In 1996 the Financial Times held an international competition in conjunction with the London Borough of Southwark and the Royal Institute of British Architects to design a footbridge crossing the Thames between Southwark and Blackfriars bridges.
A long span bridge, as needed to cross the Thames at this point, is a pure expression of engineering structure.
A city centre footbridge, however, is equally about people and the environment - a piece of public architecture.
When considering a link between Tate Modern and St. Paul's Cathedral another element is vital: the pure sense of physical form that drives a sculptor.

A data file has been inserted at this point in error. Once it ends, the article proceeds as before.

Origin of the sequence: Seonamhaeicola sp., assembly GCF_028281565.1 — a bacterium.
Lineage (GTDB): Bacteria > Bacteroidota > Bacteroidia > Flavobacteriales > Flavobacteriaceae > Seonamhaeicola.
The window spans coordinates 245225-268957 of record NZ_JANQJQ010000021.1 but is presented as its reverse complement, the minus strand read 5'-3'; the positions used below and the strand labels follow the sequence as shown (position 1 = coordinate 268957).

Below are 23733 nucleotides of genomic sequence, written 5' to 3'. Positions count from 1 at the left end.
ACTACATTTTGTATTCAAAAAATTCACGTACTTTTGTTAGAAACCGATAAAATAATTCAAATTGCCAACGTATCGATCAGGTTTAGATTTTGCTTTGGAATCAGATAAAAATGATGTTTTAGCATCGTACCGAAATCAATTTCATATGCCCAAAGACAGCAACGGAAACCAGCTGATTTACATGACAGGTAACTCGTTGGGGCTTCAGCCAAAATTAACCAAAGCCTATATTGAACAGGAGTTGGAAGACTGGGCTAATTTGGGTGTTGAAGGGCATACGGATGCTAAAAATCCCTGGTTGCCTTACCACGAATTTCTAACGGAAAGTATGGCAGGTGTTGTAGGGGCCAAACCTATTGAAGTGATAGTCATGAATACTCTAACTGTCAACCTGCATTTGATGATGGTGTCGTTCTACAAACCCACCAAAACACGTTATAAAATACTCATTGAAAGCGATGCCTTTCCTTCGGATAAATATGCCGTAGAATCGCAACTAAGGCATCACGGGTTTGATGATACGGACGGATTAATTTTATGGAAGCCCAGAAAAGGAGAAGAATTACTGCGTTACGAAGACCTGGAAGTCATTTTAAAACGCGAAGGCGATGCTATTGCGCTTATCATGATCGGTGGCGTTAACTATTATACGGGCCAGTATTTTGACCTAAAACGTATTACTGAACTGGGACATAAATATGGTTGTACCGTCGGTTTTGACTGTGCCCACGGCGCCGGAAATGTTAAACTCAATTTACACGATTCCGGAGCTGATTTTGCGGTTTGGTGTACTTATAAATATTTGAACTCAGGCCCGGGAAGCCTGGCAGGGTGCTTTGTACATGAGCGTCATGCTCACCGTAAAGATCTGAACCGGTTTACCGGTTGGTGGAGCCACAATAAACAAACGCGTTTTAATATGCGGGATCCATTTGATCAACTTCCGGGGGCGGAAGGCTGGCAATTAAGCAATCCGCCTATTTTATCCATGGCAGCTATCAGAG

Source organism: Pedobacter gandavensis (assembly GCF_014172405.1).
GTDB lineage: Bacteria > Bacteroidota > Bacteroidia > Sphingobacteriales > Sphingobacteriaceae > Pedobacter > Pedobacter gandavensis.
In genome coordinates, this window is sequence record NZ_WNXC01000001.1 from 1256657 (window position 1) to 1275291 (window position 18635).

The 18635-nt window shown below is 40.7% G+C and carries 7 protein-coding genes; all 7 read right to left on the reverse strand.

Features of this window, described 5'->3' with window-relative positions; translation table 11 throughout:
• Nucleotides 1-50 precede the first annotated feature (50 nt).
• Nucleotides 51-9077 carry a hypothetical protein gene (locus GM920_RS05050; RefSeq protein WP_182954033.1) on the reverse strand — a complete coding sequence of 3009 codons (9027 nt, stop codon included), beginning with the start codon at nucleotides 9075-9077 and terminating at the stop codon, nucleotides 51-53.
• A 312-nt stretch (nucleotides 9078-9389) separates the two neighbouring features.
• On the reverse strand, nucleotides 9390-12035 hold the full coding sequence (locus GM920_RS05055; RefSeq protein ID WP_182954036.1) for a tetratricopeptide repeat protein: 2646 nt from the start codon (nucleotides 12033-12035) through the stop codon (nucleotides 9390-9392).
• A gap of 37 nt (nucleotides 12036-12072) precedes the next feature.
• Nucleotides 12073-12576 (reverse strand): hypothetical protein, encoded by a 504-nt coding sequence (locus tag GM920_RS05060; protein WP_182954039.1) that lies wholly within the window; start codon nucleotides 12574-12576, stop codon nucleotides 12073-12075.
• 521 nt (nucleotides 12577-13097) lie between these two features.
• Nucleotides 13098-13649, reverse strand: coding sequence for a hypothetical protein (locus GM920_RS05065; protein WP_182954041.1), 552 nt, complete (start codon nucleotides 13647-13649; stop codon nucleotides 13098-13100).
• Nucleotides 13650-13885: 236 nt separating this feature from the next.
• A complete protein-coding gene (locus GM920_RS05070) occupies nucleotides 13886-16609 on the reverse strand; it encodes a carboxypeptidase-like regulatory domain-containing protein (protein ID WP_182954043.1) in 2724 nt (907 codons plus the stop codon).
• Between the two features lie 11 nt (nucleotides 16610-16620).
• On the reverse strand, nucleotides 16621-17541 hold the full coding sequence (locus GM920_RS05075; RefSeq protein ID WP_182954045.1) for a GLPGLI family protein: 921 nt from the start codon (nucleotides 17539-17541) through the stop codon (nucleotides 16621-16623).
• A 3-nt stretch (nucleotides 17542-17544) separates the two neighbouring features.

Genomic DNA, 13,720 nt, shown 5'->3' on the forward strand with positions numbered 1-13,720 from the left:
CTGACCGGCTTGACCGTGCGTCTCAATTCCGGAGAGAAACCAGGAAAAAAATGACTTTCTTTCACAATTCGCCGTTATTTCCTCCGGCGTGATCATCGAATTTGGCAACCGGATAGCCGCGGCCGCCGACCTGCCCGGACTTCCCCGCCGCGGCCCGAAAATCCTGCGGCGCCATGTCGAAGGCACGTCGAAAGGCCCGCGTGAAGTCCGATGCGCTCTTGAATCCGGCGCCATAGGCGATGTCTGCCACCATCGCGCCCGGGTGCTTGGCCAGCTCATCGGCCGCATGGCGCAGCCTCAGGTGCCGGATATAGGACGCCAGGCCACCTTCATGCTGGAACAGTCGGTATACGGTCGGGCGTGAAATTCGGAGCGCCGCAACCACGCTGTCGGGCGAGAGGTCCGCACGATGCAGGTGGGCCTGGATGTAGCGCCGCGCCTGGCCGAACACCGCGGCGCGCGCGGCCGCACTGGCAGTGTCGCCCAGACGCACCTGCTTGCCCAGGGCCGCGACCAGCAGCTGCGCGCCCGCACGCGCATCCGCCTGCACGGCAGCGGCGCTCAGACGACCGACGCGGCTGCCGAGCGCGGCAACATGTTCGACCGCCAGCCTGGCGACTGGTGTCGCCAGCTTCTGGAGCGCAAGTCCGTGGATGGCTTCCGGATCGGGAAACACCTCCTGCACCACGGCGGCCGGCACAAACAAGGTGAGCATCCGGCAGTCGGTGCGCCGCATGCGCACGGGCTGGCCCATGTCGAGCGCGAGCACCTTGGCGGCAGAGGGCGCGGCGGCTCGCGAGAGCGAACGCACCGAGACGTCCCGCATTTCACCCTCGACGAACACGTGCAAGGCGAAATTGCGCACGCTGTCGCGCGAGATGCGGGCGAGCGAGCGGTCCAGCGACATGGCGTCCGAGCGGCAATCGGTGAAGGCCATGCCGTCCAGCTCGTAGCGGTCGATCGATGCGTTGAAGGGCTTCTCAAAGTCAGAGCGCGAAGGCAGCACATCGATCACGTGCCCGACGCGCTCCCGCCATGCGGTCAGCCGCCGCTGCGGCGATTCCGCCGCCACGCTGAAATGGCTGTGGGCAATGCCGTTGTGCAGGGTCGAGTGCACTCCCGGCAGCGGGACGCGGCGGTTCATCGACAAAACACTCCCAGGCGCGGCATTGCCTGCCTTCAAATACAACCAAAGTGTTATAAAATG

A unique collaboration was formed which won this competition, creating a minimal design that gives pedestrians unrivalled views of London, free from traffic and high above the Thames.
The bridge opened in June 2000 and an astonishing 100,000 people crossed it during the first weekend. However, under
this heavy traffic the bridge exhibited greater than expected lateral movement, and as a result it was temporarily closed.
Extensive research revealed that this movement was caused by synchronised pedestrian footfall − a phenomenon of which
little was previously known in the engineering world. The solution was to fit dampers discreetly beneath the deck to mitigate
movement. This proved highly successful and the research undertaken by the engineers has resulted in changes to the
codes for bridge building worldwide.
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